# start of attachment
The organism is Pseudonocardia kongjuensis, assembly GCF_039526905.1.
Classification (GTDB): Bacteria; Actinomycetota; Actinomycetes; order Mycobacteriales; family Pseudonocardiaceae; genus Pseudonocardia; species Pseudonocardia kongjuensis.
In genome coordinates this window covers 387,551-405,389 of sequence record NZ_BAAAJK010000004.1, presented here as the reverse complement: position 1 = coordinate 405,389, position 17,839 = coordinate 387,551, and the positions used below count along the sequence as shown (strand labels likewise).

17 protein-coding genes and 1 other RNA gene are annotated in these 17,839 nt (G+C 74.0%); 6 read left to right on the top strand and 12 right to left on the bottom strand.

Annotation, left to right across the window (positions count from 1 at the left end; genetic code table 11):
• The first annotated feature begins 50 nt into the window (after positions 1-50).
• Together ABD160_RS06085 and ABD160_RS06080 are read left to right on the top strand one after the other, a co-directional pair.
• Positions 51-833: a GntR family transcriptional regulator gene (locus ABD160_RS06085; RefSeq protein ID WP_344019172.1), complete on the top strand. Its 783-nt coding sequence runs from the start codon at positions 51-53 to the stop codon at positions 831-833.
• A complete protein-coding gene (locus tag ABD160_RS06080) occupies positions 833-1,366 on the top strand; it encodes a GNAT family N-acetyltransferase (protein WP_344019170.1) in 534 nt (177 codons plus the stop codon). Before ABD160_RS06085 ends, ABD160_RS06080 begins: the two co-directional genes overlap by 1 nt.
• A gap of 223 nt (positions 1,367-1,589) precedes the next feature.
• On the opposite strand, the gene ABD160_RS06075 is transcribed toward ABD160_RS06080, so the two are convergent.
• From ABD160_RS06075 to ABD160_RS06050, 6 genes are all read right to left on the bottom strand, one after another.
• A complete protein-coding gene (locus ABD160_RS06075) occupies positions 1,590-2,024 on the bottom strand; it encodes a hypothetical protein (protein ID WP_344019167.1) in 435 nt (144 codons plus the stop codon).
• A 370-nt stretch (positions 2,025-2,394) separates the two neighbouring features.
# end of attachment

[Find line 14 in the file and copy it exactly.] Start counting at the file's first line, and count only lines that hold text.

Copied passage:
• A 370-nt stretch (positions 2,025-2,394) separates the two neighbouring features.